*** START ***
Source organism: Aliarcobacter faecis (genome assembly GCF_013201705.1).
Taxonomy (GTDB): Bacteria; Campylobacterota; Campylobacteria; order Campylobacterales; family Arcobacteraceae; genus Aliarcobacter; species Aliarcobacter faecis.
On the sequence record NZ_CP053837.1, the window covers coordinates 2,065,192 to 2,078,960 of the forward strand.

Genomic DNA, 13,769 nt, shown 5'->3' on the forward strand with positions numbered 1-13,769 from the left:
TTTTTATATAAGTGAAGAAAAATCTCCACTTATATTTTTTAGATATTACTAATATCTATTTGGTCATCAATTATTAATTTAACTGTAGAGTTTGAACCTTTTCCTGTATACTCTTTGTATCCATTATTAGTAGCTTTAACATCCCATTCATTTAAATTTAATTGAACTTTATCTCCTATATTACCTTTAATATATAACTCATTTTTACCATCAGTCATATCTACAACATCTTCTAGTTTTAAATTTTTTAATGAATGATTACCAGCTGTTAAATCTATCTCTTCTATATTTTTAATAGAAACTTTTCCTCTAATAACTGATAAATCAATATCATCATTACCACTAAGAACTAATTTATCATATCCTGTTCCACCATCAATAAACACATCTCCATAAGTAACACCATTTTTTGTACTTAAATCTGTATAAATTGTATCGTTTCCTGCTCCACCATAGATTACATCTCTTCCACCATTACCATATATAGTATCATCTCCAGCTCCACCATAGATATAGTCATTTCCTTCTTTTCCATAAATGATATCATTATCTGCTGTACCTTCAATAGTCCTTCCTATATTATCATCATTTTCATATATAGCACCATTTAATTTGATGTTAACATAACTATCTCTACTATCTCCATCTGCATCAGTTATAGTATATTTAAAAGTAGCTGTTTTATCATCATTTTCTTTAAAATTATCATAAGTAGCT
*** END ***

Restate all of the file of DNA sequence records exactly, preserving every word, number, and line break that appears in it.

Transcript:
Source organism: Aliarcobacter faecis (genome assembly GCF_013201705.1).
Taxonomy (GTDB): Bacteria; Campylobacterota; Campylobacteria; order Campylobacterales; family Arcobacteraceae; genus Aliarcobacter; species Aliarcobacter faecis.
On the sequence record NZ_CP053837.1, the window covers coordinates 2,065,192 to 2,078,960 of the forward strand.

Genomic DNA, 13,769 nt, shown 5'->3' on the forward strand with positions numbered 1-13,769 from the left:
TTTTTATATAAGTGAAGAAAAATCTCCACTTATATTTTTTAGATATTACTAATATCTATTTGGTCATCAATTATTAATTTAACTGTAGAGTTTGAACCTTTTCCTGTATACTCTTTGTATCCATTATTAGTAGCTTTAACATCCCATTCATTTAAATTTAATTGAACTTTATCTCCTATATTACCTTTAATATATAACTCATTTTTACCATCAGTCATATCTACAACATCTTCTAGTTTTAAATTTTTTAATGAATGATTACCAGCTGTTAAATCTATCTCTTCTATATTTTTAATAGAAACTTTTCCTCTAATAACTGATAAATCAATATCATCATTACCACTAAGAACTAATTTATCATATCCTGTTCCACCATCAATAAACACATCTCCATAAGTAACACCATTTTTTGTACTTAAATCTGTATAAATTGTATCGTTTCCTGCTCCACCATAGATTACATCTCTTCCACCATTACCATATATAGTATCATCTCCAGCTCCACCATAGATATAGTCATTTCCTTCTTTTCCATAAATGATATCATTATCTGCTGTACCTTCAATAGTCCTTCCTATATTATCATCATTTTCATATATAGCACCATTTAATTTGATGTTAACATAACTATCTCTACTATCTCCATCTGCATCAGTTATAGTATATTTAAAAGTAGCTGTTTTATCATCATTTTCTTTAAAATTATCATAAGTAGCT